Assessing the Malignant Ventricular Arrhythmic Substrate in Patients With Brugada Syndrome

Carlo Pappone, Giuseppe Ciconte, Francesco Manguso, Gabriele Vicedomini, Valerio Mecarocci, Manuel Conti, Luigi Giannelli, Paolo Pozzi, Valeria Borrelli, Lorenzo Menicanti, Zarko Calovic, Giuseppe Della Ratta, Josep Brugada, Vincenzo Santinelli

Research output: Contribution to journalArticle

Abstract

© 2018 The Authors Background: Guidelines recommend the use of implanted cardioverter-defibrillators in patients with Brugada syndrome and induced ventricular tachyarrhythmias, but there is no evidence supporting it. Objectives: This prospective registry study was designed to explore clinical and electrophysiological predictors of malignant ventricular tachyarrhythmia inducibility in Brugada syndrome. Methods: A total of 191 consecutive selected patients with (group 1; n = 88) and without (group 2; n = 103) Brugada syndrome–related symptoms were prospectively enrolled in the registry. Patients underwent electrophysiological study and substrate mapping or ablation before and after ajmaline testing (1 mg/kg/5 min). Results: Overall, before ajmaline testing, 53.4% of patients had ventricular tachyarrhythmia inducibility, which was more frequent in group 1 (65.9%) than in group 2 (42.7%; p <0.001). Regardless of clinical presentation, larger substrates with more fragmented long-duration ventricular potentials were found in patients with inducible arrhythmias than in patients without inducible arrhythmias (p <0.001). One extrastimulus was used in more extensive substrates (median 13 cm2; p <0.001), and ventricular fibrillation was the more frequently induced rhythm (p <0.001). After ajmaline, patients without arrhythmia inducibility had arrhythmia inducibility without a difference in substrate characteristics between the 2 groups. The substrate size was the only independent predictor of inducibility (odds ratio: 4.51; 95% confidence interval: 2.51 to 8.09; p <0.001). A substrate size of 4 cm2 best identified patients with inducible arrhythmias (area under the curve: 0.98; p <0.001). Substrate ablation prevented ventricular tachyarrhythmia reinducibility. Conclusions: In Brugada syndrome dynamic substrate variability represents the pathophysiological basis of lethal ventricular tachyarrhythmias. Substrate size is independently associated with arrhythmia inducibility, and its determination after ajmaline identifies high-risk patients missed by clinical criteria. Substrate ablation is associated with electrocardiogram normalization and not arrhythmia reinducibility. (Epicardial Ablation in Brugada Syndrome [BRUGADA_I]; NCT02641431; Epicardial Ablation in Brugada Syndrome: An Extension Study of 200 BrS Patients; NCT03106701)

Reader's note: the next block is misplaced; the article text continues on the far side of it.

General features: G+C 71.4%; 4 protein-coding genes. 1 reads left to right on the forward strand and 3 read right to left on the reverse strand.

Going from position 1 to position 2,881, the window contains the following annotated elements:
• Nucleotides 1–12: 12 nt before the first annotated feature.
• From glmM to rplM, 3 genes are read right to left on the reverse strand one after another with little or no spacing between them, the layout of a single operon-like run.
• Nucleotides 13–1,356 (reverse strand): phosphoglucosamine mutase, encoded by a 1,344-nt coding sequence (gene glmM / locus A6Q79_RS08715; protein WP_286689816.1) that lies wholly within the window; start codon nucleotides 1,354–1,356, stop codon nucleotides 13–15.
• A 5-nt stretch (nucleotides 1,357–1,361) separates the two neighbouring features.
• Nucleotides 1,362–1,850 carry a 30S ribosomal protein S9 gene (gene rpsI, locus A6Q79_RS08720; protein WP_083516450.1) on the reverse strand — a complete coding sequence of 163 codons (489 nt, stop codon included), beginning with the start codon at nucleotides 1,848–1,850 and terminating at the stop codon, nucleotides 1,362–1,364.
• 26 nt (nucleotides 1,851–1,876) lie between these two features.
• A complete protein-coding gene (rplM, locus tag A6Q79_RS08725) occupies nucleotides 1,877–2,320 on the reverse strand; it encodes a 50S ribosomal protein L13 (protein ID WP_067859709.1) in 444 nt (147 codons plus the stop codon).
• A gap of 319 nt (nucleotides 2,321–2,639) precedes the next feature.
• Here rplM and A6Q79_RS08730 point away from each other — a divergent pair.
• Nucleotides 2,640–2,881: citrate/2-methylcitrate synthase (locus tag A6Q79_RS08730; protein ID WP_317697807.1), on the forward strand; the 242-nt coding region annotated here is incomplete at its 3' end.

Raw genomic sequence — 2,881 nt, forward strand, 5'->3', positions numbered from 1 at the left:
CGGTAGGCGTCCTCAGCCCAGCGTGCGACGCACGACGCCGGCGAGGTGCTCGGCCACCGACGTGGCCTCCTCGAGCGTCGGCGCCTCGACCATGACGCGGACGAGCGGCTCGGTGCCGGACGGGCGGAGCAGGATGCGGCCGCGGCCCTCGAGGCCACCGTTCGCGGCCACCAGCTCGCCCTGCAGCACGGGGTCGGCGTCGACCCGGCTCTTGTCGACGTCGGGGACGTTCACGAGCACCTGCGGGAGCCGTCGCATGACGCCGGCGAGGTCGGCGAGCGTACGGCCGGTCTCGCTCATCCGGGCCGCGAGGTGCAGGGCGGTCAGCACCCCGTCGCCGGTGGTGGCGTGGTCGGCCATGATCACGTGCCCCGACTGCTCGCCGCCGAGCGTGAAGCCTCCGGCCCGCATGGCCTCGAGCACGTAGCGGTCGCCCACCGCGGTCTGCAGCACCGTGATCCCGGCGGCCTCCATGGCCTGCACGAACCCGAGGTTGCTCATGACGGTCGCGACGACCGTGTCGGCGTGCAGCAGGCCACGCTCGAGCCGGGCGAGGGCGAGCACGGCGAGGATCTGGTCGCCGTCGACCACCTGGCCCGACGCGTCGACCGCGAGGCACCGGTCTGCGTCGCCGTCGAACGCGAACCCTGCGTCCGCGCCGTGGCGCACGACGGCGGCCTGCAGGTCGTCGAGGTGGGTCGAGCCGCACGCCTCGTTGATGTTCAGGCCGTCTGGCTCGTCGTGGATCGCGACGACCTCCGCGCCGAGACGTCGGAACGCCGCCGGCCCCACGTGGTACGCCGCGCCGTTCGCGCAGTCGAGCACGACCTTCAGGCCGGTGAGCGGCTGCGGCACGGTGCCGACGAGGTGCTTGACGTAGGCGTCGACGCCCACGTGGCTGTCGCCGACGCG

Original languageEnglish
Pages (from-to)1631-1646
Number of pages16
JournalJournal of the American College of Cardiology
Volume71
Issue number15
DOIs
Publication statusPublished - Apr 17 2018

Keywords

  • Brugada syndrome
  • catheter ablation
  • mapping
  • programmed ventricular stimulation
  • sudden death
  • ventricular arrhythmias

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